China Post

Abe-Park Meeting was Significant

John Lee on the two leaders finally agreeing to meet

Senior Fellow
South Korean President Park Geun-Hye (R) talks with Japanese Prime Minister Shinzo Abe (L) during their meeting at the presidential Blue House on November 2, 2015 in Seoul, South Korea. (Song Kyung-Seok-Pool/Getty Images)
South Korean President Park Geun-Hye (R) talks with Japanese Prime Minister Shinzo Abe (L) during their meeting at the presidential Blue House on November 2, 2015 in Seoul, South Korea. (Song Kyung-Seok-Pool/Getty Images)

There is a common complaint that there are more summits between regional leaders in East Asia than in any other part of the world, usually with few outcomes and little reward. Even so, the one that took place on Monday between Japanese Prime Minister Shinzo Abe and South Korean President Park Geun-hye is highly significant.

Since coming to power in 2013, Park has refused all invitations to meet with Abe in a bilateral setting on the basis of outstanding historical grievances stemming from the first half of last century.

In finally agreeing to meet and discuss a possible way forward with its neighbor over historical and other issues, the region will breathe a little easier.

Most attention might be on the relationship between the U.S. and China when it comes to shaping the future economic order in Asia. But frosty relations between Japan and South Korea became a distraction, and warmer relations between the two might well be essential to good solutions.

'Liberal' Economic System

Take the preservation of a so-called liberal system of economic rules that has allowed the greatest explosion of wealth compared to any other region in the second half of the previous century.

An open and liberal economic system does not predetermine who the winners and losers might be. In this sense, Chinese accusations that an economic liberal order is designed to suppress its economic rise makes little sense, especially given that China has been the biggest beneficiary of such a liberal order over the past few decades.

But a liberal economic order does insist on rules as to how nations and individual firms compete. This includes rules about protecting and respecting intellectual property and promises to allow market access to outsiders based on multilateral and bilateral agreements.

More broadly, liberalism demands a broad separation between national and political objectives on the one hand, and the commercial activity and goals of firms on the other.

When it comes to empirical proof of why the liberal economic order is worth defending, observers will rightly point to the examples of South Korea and Japan, in addition to Taiwan and Singapore. All represent admirable destinations for once authoritarian capitalists.

China's respect for the rules of the liberal economic order is more uncertain, and the ultimate destination of its political-economy is more unclear.

On the one hand, it has emerged as the leading trade partner for both these and many other countries in dollar terms, making it an indispensable economic partner to every country in Asia.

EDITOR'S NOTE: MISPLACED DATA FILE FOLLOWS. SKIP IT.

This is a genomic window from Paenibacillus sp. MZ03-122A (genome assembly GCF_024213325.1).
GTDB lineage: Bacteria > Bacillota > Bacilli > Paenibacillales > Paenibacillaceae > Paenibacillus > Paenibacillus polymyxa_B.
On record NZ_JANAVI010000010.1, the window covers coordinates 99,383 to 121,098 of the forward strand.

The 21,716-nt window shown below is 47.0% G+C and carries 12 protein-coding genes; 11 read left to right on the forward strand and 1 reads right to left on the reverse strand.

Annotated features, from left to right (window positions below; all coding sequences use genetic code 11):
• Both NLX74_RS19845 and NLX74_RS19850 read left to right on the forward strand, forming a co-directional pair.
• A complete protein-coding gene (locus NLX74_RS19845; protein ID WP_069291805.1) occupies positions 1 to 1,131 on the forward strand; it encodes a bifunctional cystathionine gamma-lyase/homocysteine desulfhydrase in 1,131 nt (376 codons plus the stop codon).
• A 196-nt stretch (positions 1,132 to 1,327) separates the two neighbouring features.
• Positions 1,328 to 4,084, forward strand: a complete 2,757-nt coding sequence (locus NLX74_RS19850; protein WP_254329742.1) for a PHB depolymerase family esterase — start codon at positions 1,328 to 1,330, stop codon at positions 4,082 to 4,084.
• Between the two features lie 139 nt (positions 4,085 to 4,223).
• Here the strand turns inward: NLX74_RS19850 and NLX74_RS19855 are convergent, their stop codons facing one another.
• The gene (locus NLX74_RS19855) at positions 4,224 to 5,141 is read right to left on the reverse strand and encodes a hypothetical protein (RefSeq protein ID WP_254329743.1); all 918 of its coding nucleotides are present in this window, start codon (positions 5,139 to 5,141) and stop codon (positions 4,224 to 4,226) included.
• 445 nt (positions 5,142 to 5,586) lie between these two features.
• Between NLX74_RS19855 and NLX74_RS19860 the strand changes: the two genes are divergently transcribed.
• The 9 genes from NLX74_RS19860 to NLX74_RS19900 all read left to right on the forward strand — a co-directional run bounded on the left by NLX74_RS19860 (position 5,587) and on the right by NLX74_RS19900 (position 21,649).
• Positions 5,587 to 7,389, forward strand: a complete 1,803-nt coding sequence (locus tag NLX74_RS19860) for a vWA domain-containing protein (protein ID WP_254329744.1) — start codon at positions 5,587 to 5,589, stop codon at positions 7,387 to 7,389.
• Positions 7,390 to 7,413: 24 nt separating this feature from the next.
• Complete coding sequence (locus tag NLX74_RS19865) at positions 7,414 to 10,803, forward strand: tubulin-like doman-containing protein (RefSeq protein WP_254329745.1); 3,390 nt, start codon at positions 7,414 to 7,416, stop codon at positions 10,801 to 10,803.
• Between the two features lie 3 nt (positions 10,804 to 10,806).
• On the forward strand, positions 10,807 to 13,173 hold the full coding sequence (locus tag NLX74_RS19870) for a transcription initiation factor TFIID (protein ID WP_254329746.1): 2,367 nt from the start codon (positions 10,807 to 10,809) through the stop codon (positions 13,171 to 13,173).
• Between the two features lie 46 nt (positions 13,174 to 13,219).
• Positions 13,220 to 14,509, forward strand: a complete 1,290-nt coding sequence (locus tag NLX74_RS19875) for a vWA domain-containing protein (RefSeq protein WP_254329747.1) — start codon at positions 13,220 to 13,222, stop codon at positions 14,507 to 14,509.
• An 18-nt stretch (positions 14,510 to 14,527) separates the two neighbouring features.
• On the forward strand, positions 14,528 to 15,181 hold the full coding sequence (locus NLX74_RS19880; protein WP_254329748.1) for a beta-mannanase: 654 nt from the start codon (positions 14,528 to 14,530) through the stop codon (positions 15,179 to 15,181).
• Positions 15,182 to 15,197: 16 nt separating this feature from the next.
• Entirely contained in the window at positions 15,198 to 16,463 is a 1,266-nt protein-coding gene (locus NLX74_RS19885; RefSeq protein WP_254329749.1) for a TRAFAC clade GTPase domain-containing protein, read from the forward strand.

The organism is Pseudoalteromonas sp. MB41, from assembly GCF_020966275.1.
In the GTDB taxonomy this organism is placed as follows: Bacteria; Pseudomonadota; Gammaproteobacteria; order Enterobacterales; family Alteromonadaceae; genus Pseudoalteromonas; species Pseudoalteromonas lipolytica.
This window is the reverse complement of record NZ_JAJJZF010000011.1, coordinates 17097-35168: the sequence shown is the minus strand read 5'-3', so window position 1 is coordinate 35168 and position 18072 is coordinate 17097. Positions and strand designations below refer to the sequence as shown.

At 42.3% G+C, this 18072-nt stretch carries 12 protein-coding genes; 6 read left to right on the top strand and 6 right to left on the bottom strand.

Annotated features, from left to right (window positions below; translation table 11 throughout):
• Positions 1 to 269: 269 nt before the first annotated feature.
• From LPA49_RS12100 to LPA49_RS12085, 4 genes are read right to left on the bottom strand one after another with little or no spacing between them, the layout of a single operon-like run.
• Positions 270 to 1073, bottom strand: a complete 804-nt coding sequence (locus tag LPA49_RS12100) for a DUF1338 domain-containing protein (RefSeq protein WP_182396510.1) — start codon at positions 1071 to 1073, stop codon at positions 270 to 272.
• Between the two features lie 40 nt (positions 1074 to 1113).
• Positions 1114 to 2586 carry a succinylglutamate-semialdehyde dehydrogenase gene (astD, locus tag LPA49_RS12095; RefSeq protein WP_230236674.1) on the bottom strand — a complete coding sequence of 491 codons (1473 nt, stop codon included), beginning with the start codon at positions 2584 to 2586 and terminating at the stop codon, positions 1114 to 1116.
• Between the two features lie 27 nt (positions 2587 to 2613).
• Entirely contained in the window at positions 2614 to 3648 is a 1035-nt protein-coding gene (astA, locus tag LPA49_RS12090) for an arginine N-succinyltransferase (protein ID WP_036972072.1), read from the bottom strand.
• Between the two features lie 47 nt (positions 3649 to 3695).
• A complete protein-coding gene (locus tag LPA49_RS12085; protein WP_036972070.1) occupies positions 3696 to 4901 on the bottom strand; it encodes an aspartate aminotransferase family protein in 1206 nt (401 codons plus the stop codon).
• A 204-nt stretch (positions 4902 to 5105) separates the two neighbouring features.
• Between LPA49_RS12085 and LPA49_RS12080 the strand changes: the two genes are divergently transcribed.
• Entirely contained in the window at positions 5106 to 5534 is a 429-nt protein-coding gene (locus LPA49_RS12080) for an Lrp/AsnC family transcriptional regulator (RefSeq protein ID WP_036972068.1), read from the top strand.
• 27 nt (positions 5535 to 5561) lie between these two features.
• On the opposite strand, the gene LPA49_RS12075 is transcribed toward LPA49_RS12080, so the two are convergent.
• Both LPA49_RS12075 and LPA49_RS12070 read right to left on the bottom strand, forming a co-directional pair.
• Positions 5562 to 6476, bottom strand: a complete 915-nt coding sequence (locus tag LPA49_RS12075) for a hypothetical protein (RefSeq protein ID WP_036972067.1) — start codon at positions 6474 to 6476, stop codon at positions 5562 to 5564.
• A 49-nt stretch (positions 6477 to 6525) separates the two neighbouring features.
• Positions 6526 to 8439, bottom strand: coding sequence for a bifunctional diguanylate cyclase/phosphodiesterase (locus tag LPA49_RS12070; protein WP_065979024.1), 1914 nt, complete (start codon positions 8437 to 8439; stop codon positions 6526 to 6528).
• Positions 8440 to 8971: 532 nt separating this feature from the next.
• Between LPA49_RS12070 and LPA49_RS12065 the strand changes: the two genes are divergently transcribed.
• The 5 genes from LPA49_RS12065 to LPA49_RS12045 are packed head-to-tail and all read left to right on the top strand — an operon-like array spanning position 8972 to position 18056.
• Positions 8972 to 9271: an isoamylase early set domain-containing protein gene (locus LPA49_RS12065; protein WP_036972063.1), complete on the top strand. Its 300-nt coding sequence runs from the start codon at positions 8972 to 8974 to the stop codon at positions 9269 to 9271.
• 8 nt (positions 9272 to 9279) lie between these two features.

On the other hand, China is becoming a less rather than more welcoming place for foreign firms despite its membership in economic institutions such as the World Trade Organization. It has become the region's leading perpetrator of intellectual property theft, including through cyber means. And its enormous state-owned-enterprises are given advantages though cheap capital, tax concessions, subsidies and other regulatory privileges on a scale that is unprecedented since the emergence of the regional economic order after World War II. In short, China seems less a responsible stakeholder the larger and more powerful it becomes.

This gets us back to Japan and South Korea. Both remain the leading Asian exporters of innovation, advanced technology and know-how into the region — the prerequisite for any country, including China, to escape the dreaded middle-income trap and become an advanced economy.

It is no surprise that these two countries remain the two largest Asian sources of foreign direct investment into the region, while China is still a minor player in this regard. South Korean and Japanese firms continue to play a more constructive and decisive role in advancing the potential of developing countries in Southeast Asia than do Chinese counterparts.

The Collective Power of Japan and South Korea

The point is that Japan and South Korea have more leverage and importance in the region than each might imagine. It will not be easy for China to ignore the collective urgings of its advanced economy neighbors if such advocacy is performed in a coordinated fashion — with American and European economies adding considerable weight to such collective pressure on China.

This brings us back to the first ever bilateral meeting between Abe and Park. By spurning summits with Tokyo and joining with Beijing to use history in the first part of the previous century to embarrass Japan, Park had been inadvertently playing into Chinese hands by weakening the role Japan can play in using its weight to help promote the kind of regional order which serves South Korea's and Asia's interests.

But even as no tangible outcomes were announced, the two most powerful Asian liberal economies are at least prepared to discuss what they have in common — such as support for the Trans-Pacific Partnership that seeks to enforce liberal trading and economic rules — and find a way forward on differences.

To be sure, there is a long way to go. But the region ought to urge the continuation of any diplomatic thawing between the two countries. This week has been a small first step toward Asia's two most powerful economies working together in shaping an order that will ultimately benefit all its participants.